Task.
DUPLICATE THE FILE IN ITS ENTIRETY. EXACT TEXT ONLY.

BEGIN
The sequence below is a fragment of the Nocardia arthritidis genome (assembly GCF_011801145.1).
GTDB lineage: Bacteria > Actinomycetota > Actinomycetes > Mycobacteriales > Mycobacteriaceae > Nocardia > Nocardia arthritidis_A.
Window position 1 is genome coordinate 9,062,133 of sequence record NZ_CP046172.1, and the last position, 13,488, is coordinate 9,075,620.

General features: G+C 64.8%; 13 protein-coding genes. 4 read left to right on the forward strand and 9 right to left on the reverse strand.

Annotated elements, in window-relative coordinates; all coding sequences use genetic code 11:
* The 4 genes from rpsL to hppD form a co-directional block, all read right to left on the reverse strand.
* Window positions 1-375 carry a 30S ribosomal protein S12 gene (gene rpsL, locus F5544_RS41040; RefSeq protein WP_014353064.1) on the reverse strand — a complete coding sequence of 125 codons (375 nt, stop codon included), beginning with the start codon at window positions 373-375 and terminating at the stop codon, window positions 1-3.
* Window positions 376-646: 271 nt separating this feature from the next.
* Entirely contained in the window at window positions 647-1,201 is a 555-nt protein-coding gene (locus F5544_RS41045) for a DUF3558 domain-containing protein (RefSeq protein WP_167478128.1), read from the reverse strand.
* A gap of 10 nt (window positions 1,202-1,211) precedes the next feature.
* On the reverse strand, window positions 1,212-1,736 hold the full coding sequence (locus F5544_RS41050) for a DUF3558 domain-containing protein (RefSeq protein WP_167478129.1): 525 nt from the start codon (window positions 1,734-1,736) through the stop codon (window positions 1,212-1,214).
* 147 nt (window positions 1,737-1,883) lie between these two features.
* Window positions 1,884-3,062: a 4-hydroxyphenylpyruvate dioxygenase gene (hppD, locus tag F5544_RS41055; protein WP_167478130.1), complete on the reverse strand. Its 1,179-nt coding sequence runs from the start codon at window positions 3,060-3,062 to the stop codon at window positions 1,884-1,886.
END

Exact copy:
The sequence below is a fragment of the Nocardia arthritidis genome (assembly GCF_011801145.1).
GTDB lineage: Bacteria > Actinomycetota > Actinomycetes > Mycobacteriales > Mycobacteriaceae > Nocardia > Nocardia arthritidis_A.
Window position 1 is genome coordinate 9,062,133 of sequence record NZ_CP046172.1, and the last position, 13,488, is coordinate 9,075,620.

General features: G+C 64.8%; 13 protein-coding genes. 4 read left to right on the forward strand and 9 right to left on the reverse strand.

Annotated elements, in window-relative coordinates; all coding sequences use genetic code 11:
* The 4 genes from rpsL to hppD form a co-directional block, all read right to left on the reverse strand.
* Window positions 1-375 carry a 30S ribosomal protein S12 gene (gene rpsL, locus F5544_RS41040; RefSeq protein WP_014353064.1) on the reverse strand — a complete coding sequence of 125 codons (375 nt, stop codon included), beginning with the start codon at window positions 373-375 and terminating at the stop codon, window positions 1-3.
* Window positions 376-646: 271 nt separating this feature from the next.
* Entirely contained in the window at window positions 647-1,201 is a 555-nt protein-coding gene (locus F5544_RS41045) for a DUF3558 domain-containing protein (RefSeq protein WP_167478128.1), read from the reverse strand.
* A gap of 10 nt (window positions 1,202-1,211) precedes the next feature.
* On the reverse strand, window positions 1,212-1,736 hold the full coding sequence (locus F5544_RS41050) for a DUF3558 domain-containing protein (RefSeq protein WP_167478129.1): 525 nt from the start codon (window positions 1,734-1,736) through the stop codon (window positions 1,212-1,214).
* 147 nt (window positions 1,737-1,883) lie between these two features.
* Window positions 1,884-3,062: a 4-hydroxyphenylpyruvate dioxygenase gene (hppD, locus tag F5544_RS41055; protein WP_167478130.1), complete on the reverse strand. Its 1,179-nt coding sequence runs from the start codon at window positions 3,060-3,062 to the stop codon at window positions 1,884-1,886.